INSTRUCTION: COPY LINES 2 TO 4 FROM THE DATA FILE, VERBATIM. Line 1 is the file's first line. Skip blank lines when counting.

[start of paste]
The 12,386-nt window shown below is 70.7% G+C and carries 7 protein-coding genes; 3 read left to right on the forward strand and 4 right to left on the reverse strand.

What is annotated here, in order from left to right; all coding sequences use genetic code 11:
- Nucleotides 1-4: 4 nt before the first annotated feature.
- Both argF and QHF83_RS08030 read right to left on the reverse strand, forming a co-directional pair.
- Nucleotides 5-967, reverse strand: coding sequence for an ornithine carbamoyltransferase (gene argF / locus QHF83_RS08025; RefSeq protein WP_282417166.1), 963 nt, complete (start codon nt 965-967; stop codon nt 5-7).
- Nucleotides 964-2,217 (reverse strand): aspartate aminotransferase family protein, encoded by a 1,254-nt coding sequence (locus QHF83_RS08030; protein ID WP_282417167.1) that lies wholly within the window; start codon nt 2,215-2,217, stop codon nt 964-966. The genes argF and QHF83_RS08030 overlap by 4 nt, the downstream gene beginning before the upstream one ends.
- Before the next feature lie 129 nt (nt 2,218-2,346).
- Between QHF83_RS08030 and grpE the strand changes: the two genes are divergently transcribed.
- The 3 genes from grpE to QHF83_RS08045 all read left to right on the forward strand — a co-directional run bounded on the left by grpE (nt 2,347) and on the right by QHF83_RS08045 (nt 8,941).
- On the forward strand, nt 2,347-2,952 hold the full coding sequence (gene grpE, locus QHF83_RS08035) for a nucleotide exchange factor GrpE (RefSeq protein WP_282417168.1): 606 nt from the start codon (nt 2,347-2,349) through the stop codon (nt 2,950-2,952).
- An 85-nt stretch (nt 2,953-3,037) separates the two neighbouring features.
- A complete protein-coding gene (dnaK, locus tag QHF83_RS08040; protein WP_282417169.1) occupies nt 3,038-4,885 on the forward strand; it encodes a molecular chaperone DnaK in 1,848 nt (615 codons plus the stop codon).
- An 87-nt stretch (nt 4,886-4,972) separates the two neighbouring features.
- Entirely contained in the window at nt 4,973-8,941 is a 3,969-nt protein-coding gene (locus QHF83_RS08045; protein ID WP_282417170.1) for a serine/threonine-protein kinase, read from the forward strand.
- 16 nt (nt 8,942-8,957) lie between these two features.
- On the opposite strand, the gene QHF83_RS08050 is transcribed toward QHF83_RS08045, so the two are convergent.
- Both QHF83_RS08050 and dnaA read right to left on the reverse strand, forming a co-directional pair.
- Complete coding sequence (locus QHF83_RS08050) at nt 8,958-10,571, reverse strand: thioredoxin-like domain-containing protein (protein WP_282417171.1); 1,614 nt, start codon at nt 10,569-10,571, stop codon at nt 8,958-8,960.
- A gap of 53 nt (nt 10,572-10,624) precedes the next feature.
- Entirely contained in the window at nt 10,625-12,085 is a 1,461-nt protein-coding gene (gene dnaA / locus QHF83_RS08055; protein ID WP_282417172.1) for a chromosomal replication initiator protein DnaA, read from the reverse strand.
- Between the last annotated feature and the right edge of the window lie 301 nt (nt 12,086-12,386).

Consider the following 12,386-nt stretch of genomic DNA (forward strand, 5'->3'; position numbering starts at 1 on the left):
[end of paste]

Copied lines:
What is annotated here, in order from left to right; all coding sequences use genetic code 11:
- Nucleotides 1-4: 4 nt before the first annotated feature.
- Both argF and QHF83_RS08030 read right to left on the reverse strand, forming a co-directional pair.